In order to avoid the cigarettes in the upper layer becoming disarranged due to their axes being displaced from the parallel position, i.e., a position with their axes perpendicular to the plane of the drawing, according to the invention at least one lightand flexible sheet or a covering member 35 is arranged in direct connection with the inlet opening 33 and rests freely movablyon the upper layer 34 of the container. The covering member '35 in the embodiment shown consists of a strip having one end joined to a bracket 36 on the feeder 30, this bracket also carrying the sensing member 28. This stationary endof the covering strip 35 is immediately adjacent to one longitudinal edge of the opening 33. The strip 35 preferably has a width'corresponding to the length of the cigarettes, but it may even be narrower. The free end 37 of the covering strip 35 is in gliding contact with an inner wall 38 of the trolley 7, this wall 38 being a continuation of the flexible sidewall 5 of the container.

Between the tip 39 of the sensing member 28 and the upper surface of the covering strip 35 is an airgap 40.

Upon alterations in the airgap 40, the sensing member 28 is arranged to emit a signal to the equipment 26 which, in

response to this signal, activates the motor 23, thereby actuating the trolley 7 via the chain 17 for alteration of the capacity of the container. In the example selected, the rate at which the cigarettes are supplied to the feed-in opening 33 is slightly greater than that at which the cigarettes are fed out of the outlet opening 54 to the packer 3. FIG. 1 shows the covering strip 35 in its normal position, there being a certain airgap 40 and the sensing member 28 being inoperative. Since the feed-in rate of the cigarettes is slightly greater than the feed-out rate, as mentioned, the covering strip 35 will be raised by the increased number of cigarettes in the container as the upper layer 34 is raised, and the airgap 40 will thus be reduced. As soon as the airgap 40 falls below the width determined for it, the sensing member 28 will emit a signal to the equipment 26, thus activating the motor 23 and the trolley 7, together with the trolley 8 cooperating with it, will be moved slowly vertically upwards. During this movement the feeder is pivoted clockwise via the link 14 and the sensing member 28 is thus also moved upwards, always assuming a specific position in relation to the opening 33. During this upward movement the capacity of the container 1 increases and the covering strip 35, which is resting all the time on the upper layer 34 of cigarettes, is lowered. The airgap 40 thus increases until the predetermined width of the gap is achieved, whereupon the sensing member 28 becomes inoperative and the slowly operating motor 23 is cut out. Consequently, during the movement of the displaceable part of the container, irrespective of how great this movement is, the upper layer of cigarettes will be in constant contact with the covering strip 35 and the cigarettes will not be pivoted from the parallel position.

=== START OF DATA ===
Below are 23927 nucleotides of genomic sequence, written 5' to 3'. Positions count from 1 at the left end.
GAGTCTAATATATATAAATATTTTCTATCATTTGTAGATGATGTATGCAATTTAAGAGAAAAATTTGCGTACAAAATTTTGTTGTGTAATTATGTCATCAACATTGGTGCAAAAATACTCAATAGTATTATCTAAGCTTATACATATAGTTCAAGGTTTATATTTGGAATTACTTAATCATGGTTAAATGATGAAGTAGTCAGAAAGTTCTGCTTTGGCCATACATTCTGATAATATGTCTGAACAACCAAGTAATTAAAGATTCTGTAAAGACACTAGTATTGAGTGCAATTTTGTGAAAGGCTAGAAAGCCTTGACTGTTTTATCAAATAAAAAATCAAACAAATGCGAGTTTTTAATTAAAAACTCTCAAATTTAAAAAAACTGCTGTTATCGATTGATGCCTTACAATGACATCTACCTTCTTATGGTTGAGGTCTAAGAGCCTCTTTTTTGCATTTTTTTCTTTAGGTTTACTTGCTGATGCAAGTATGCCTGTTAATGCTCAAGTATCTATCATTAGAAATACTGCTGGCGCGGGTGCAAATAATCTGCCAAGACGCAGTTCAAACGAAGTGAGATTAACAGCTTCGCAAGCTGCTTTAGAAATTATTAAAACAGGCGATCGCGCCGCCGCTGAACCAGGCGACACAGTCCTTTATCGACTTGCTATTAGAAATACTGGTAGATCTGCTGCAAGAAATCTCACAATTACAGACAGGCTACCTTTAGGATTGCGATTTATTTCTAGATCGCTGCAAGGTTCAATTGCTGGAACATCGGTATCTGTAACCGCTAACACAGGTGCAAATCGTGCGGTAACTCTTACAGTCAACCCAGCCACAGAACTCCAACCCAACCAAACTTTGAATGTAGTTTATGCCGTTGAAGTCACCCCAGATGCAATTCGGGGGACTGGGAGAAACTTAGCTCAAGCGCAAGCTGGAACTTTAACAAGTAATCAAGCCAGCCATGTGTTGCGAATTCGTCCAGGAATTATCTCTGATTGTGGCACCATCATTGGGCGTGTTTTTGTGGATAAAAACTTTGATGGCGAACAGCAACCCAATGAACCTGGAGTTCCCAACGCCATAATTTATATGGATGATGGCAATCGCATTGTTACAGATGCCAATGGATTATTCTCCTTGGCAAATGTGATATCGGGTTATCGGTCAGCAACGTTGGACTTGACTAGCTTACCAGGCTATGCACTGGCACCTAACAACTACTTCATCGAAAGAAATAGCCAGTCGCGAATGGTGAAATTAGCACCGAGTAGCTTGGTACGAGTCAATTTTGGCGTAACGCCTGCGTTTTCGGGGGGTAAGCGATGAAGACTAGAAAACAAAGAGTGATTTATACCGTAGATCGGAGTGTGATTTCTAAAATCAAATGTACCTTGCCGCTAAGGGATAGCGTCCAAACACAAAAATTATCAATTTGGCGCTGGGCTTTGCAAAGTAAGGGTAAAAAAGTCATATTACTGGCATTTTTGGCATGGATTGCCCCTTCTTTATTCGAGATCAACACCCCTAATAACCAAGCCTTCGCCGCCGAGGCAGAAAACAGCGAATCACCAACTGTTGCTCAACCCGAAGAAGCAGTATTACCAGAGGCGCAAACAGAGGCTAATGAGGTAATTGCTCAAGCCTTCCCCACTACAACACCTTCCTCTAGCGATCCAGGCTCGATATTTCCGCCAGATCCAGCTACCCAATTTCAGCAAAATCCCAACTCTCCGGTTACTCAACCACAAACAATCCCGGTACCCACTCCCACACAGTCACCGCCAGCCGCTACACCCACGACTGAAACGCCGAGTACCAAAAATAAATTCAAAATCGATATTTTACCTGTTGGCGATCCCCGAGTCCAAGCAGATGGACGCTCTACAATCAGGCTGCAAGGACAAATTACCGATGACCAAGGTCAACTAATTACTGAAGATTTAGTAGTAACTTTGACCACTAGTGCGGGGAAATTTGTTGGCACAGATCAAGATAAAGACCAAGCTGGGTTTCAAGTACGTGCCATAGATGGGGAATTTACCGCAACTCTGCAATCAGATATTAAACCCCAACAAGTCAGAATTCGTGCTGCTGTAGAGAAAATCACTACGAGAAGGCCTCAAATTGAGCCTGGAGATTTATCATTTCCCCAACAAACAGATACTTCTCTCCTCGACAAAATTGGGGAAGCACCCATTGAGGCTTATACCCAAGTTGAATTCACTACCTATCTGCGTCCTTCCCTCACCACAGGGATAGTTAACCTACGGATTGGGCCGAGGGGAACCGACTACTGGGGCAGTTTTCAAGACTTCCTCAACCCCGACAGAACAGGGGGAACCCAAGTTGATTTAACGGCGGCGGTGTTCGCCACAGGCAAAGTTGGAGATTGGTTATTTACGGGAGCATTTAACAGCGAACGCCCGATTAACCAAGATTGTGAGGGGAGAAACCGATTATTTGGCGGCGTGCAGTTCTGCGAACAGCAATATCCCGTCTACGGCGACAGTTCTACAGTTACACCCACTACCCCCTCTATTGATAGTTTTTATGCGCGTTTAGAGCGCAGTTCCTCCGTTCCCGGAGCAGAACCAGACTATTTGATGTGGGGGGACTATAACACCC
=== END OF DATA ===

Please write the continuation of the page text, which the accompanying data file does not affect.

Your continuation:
When the movable part of the container has reached its uppermost position and the capacity of the container has thus reached a maximum, a switch may be arranged to be actuated by the equipment 26, for example, so that the movement of the motor 23 in response to signals from the sensing member 28 is reversed, and when the airgap decreases the trolley 7 will be moved downwardly. At the same time the supply of cigarettes to the opening 33 is interrupted for a certain period of time. This period may last until, for example, the minimum capacity of the container has been reached, after which a lower switch activated, for example, by the trolley 8, once again initiates the supply of cigarettes to the inlet opening 33 and influences the equipment 26 so that the original process is repeated.

FIG. 2 shows schematically an emitter 28, the output signals of which are dependent on the field between two capacitor plates 41 and 42, and more exactly, on alterations in dielectric constant of the capacitor formed by the plates 41 and 42. This is also affected by the covering strip 35 by way of the airgap 40 and when this airgap 40 reaches a certain minimum value the capacitance of the capacitor is altered so that the circuit (not shown in detail here) in the emitter 28 of which the capacitor is a part has its Q-value altered so that an output signal is effected in the equipment 26.

FIG. 3 shows a simplified view of another type of emitter having a coil 43 which is included in a resonance circuit in the emitter 28, the Q-value of which is altered in response to the movement of the covering strip 35. in this case the covering strip 35 is provided with an area 44 which is coated with a layer of-rriaterial which can be magnetized limiting one side of the airgap 40. The layer 44, which may extend over the entire covering strip 35 or only within the area near the airgap,- may consist of a thin metal foil, a thin, light metal sheet or the like.